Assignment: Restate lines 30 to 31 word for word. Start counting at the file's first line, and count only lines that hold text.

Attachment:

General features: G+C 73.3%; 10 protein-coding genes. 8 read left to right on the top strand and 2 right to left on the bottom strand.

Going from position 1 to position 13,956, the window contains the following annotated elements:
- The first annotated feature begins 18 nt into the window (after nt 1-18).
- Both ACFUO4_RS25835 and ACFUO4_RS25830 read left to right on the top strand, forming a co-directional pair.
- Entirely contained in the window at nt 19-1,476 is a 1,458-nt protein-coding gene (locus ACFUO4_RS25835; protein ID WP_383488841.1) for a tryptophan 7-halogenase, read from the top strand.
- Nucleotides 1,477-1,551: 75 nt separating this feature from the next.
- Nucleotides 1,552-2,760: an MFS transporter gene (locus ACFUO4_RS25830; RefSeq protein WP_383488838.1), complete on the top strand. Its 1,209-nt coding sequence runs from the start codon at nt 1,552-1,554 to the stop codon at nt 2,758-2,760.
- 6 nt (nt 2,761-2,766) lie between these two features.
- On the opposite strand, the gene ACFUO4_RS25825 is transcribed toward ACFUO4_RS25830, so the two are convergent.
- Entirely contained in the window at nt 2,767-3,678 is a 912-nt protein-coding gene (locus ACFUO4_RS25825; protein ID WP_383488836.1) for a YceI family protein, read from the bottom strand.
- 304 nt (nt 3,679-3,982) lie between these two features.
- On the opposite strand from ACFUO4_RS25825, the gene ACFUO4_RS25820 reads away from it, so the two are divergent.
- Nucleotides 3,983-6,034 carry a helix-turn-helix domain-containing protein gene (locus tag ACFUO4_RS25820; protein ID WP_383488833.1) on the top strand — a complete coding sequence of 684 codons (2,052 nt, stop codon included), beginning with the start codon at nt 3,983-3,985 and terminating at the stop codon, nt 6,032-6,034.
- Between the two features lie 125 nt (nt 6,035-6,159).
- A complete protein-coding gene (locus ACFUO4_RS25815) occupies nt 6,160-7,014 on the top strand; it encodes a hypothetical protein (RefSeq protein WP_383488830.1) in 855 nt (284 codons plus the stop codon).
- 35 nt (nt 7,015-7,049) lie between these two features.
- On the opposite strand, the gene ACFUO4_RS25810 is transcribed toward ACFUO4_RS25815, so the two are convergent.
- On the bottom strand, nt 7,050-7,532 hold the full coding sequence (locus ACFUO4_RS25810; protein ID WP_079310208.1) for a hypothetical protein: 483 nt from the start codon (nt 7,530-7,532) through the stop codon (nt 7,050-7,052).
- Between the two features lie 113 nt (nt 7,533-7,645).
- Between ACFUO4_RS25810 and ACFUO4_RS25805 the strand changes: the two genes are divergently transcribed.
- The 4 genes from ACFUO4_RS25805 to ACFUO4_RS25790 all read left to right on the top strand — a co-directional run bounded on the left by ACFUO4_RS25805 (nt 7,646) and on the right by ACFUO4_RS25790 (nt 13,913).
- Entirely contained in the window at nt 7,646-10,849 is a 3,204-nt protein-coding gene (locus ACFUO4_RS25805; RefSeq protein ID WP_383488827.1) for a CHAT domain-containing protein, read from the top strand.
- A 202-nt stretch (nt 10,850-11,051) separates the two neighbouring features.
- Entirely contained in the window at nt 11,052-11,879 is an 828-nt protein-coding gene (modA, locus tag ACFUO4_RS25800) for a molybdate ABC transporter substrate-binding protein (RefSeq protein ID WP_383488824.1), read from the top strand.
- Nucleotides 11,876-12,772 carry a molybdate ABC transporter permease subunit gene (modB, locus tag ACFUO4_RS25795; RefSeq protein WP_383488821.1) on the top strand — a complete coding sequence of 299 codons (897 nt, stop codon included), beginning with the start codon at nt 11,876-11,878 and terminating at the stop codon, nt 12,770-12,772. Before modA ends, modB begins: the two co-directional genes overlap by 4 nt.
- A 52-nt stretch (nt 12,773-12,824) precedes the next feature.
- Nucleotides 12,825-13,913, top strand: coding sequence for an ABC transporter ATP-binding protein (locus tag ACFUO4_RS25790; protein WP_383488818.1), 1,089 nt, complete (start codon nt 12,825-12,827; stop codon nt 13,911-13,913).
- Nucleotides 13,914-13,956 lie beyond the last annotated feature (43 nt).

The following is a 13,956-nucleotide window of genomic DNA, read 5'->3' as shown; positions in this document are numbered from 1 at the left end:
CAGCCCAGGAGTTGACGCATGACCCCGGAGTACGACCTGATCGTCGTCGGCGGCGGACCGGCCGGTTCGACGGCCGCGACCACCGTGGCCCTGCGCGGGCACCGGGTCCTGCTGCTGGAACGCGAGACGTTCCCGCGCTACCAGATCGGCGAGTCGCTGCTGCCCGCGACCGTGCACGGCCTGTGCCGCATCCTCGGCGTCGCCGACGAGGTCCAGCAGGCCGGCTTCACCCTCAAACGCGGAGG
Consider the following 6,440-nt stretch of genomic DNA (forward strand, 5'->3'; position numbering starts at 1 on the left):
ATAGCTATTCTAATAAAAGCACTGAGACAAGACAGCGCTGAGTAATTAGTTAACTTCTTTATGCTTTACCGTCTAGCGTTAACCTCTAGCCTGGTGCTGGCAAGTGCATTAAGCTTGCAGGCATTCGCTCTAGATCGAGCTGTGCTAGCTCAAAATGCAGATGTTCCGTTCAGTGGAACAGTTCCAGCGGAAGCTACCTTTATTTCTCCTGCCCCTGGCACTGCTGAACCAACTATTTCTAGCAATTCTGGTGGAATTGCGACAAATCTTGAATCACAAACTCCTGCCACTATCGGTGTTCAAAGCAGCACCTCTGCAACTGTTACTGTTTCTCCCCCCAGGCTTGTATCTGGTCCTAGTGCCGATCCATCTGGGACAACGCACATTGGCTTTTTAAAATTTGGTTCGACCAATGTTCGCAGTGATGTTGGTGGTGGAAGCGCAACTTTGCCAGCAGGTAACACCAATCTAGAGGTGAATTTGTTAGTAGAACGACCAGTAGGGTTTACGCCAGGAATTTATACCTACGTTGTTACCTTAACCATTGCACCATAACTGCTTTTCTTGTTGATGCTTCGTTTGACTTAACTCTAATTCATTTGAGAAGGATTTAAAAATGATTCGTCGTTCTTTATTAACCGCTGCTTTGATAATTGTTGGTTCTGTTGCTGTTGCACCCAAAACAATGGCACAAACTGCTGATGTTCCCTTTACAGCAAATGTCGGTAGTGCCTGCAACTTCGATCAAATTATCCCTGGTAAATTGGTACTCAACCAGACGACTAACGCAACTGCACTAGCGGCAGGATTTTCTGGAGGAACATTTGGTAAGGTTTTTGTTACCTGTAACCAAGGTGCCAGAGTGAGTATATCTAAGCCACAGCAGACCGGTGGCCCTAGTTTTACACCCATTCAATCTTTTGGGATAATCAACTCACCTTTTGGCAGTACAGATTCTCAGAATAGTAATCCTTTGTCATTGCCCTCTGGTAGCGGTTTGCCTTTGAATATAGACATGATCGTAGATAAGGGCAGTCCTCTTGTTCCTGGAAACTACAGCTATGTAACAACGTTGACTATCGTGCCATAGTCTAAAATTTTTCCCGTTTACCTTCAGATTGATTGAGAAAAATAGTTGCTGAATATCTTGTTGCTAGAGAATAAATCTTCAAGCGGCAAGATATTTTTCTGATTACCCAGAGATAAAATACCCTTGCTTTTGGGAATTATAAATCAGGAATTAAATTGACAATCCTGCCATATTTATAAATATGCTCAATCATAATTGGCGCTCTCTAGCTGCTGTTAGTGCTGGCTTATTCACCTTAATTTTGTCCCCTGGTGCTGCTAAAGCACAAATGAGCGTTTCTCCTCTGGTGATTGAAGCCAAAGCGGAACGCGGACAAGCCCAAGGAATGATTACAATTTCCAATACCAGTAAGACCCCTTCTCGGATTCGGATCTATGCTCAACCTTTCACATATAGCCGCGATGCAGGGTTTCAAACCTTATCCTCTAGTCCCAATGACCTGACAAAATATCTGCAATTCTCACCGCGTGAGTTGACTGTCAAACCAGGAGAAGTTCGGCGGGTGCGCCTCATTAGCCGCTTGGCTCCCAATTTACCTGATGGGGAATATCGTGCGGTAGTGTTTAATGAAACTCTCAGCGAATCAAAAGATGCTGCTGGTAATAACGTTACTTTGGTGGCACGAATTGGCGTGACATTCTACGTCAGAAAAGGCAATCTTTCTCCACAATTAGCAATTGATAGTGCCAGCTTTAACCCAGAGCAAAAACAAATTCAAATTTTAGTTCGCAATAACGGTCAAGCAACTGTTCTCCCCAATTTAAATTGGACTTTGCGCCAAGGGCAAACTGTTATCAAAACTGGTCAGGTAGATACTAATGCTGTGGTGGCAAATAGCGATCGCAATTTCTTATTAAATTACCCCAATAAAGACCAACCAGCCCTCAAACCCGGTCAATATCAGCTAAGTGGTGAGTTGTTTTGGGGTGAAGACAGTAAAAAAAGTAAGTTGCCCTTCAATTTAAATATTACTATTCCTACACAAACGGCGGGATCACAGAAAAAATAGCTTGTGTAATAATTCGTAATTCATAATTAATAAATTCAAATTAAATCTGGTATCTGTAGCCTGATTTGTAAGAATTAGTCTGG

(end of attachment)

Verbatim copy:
CAGCCCAGGAGTTGACGCATGACCCCGGAGTACGACCTGATCGTCGTCGGCGGCGGACCGGCCGGTTCGACGGCCGCGACCACCGTGGCCCTGCGCGGGCACCGGGTCCTGCTGCTGGAACGCGAGACGTTCCCGCGCTACCAGATCGGCGAGTCGCTGCTGCCCGCGACCGTGCACGGCCTGTGCCGCATCCTCGGCGTCGCCGACGAGGTCCAGCAGGCCGGCTTCACCCTCAAACGCGGAGG
Consider the following 6,440-nt stretch of genomic DNA (forward strand, 5'->3'; position numbering starts at 1 on the left):